Verse 45: “That ye may be the children of your Father who is in heaven; for he maketh his sun to rise on the evil and on the good. Therefore those things which were of old time, which were under the law, in me are all fulfilled.” They are fulfilled. He has been filling them [in] up to now. After this he is going to tell you what comes hereafter. Then there’s this line we like so much and take so easily: “Therefore I would that ye should be perfect even as I, or your Father who is in heaven is perfect.” You ask, must we be that perfect? Well, the perfect circle is an example here. To be perfect is to be perfectus, to do all you can at your level—to carry out everything you can carry out. Perficio means to carry everything through that you can. You can’t do all the things that God does, but you do what you can. You do not fail what you can do, and you will be perfect. How big does a circle have to be in order to be a perfect circle? A word that was used a great deal by both the Arabs and the Jews is tamim, which means “the perfect circle.” It’s a perfect closed circle. It doesn’t make any difference how big or small it is, it is the circle if it is perfect. The form makes it perfect. Its size is very secondary; it doesn’t count at all. You’re perfect as your heavenly Father is perfect, but not on anything like the same scale. But you must live up to every capacity and possibility. If there is anything that you haven’t done that you could have done, [you are not perfect.] Remember, in this life we can’t do a great deal because we are so limited. But if there is anything you deliberately left out, then you are not perfect. Then you are responsible because you could have done it; it was within your scope. You say, “Well, that’s impossible.” If it’s impossible you won’t be responsible for that.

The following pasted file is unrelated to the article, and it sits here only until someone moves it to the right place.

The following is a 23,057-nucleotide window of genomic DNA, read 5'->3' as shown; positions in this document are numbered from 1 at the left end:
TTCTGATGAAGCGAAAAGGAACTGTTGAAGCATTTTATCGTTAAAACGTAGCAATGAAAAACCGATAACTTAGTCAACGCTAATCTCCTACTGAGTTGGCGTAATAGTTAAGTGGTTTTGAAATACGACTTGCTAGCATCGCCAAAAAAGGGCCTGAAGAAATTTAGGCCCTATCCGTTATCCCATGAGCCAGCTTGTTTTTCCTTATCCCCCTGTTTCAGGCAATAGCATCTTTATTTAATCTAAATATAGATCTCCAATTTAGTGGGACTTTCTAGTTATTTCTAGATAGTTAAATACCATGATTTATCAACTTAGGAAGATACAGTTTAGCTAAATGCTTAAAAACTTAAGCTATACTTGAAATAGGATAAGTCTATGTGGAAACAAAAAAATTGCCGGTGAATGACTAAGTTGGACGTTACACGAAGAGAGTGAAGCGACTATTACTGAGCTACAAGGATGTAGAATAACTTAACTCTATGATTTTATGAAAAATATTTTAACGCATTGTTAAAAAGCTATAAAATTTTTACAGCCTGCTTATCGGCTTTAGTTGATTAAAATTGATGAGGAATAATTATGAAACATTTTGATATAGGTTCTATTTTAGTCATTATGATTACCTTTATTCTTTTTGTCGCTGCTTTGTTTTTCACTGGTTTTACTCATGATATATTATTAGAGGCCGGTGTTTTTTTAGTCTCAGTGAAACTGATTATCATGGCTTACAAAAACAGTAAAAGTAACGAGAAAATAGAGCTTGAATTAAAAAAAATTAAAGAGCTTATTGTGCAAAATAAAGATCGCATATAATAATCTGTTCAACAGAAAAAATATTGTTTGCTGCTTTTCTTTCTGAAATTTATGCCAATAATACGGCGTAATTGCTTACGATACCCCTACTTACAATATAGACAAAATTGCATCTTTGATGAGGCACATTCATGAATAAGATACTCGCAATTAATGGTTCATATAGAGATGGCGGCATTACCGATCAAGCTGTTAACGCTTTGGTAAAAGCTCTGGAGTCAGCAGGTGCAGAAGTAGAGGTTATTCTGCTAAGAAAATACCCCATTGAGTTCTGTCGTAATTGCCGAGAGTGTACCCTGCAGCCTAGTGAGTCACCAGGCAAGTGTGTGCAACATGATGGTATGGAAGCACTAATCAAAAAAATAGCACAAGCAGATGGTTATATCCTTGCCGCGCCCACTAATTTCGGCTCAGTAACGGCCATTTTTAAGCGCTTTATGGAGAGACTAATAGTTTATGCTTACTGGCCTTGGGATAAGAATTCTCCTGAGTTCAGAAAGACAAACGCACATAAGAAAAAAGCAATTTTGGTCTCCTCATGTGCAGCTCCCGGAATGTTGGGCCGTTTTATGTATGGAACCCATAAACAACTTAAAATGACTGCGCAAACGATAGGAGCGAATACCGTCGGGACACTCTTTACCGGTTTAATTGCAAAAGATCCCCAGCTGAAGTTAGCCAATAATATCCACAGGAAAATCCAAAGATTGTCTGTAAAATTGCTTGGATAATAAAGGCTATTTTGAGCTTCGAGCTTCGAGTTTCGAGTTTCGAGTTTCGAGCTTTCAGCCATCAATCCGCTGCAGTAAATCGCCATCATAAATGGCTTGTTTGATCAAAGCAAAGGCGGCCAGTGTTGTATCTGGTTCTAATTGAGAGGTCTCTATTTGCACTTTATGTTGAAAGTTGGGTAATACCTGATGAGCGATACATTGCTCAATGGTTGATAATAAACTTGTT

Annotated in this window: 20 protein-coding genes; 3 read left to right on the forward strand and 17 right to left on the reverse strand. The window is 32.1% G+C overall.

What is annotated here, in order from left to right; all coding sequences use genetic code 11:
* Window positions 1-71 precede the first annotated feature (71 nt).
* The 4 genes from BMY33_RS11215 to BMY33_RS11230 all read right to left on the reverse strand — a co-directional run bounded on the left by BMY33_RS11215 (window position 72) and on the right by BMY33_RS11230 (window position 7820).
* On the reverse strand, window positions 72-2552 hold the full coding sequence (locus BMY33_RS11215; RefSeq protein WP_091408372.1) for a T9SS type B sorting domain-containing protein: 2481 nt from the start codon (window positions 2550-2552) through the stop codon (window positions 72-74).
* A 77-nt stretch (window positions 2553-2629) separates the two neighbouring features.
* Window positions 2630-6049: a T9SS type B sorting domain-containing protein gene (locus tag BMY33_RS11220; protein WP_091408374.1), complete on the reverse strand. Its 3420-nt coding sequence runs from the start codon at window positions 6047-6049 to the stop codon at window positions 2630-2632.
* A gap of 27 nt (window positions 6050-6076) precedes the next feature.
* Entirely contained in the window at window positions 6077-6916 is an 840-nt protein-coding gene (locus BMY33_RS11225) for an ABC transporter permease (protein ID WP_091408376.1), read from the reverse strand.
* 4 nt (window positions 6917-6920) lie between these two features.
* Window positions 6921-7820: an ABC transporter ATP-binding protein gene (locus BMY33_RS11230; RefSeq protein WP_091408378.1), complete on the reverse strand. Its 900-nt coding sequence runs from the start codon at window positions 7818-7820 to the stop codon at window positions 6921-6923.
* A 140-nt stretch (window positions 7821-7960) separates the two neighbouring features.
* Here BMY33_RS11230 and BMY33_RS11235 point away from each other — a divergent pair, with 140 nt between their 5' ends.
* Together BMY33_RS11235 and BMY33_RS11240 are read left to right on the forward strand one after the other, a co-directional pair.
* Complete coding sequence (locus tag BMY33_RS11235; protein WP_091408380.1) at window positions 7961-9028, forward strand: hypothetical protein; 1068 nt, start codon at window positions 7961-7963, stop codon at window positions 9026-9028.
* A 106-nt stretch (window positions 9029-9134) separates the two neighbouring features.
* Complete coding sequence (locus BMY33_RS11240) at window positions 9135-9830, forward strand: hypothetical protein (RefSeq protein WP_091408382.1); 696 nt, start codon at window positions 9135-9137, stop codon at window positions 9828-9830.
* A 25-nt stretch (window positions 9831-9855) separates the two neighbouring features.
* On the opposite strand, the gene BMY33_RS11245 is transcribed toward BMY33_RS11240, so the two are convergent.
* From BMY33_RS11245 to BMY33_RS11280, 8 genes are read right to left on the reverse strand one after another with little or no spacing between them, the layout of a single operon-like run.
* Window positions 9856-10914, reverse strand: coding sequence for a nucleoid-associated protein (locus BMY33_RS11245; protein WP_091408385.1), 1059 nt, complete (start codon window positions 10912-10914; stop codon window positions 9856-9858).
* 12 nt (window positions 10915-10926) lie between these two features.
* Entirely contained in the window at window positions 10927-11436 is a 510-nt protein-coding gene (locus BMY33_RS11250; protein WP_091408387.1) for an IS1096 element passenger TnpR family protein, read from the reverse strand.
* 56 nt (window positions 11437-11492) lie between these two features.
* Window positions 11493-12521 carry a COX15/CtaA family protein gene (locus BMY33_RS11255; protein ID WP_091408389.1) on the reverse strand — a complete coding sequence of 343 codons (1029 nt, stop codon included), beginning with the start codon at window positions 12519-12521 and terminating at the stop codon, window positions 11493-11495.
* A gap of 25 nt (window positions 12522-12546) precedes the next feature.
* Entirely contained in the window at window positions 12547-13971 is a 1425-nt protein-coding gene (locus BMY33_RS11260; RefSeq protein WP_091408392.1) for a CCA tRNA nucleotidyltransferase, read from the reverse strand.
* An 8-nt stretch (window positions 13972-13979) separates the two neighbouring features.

Now we go to the next chapter, which changes the subject to something else. Notice that this is progressive. He is teaching them more and more. 3 Nephi 13 entirely reverses the order of things which people normally do. It completely rejects the economy we practice—”who serves and seeks for gain [that’s your motive] and follows but for form.” These things are expected of us—dress for success, etc. That’s following but for form. But when it begins to rain, he will pack and leave you in the storm. He’ll take off. This reverses that order and completely rejects the economy which we practice. Here the Lord comes after the Resurrection preaching to people. Why should he talk so much about the economy? That’s what this chapter talks about. Why? Because that is our obsession, and he is ordering us to break away from it here. When you give alms, you have your choice—you can be rewarded now or later. You have your reward in being recognized now, but you will have no reward from your Father in heaven. If you accept your reward here, you won’t get it hereafter. You lay up treasures in heaven, not on earth. He doesn’t say in both places. Do not lay up treasures on earth. He says here [in verse 24]: “Ye cannot serve God and Mammon.” No, if you serve one you will hate the other, just as sure as anything. He makes this very clear. There’s no objection to having your reward here if you enjoy that [sort of] thing—that’s fine, and they are welcome to it. Verse 2: “Verily I say unto you, they have their reward.” Those who do sound the trumpet, etc., and make themselves important. Let your alms be in secret so it will be between you and your Heavenly Father.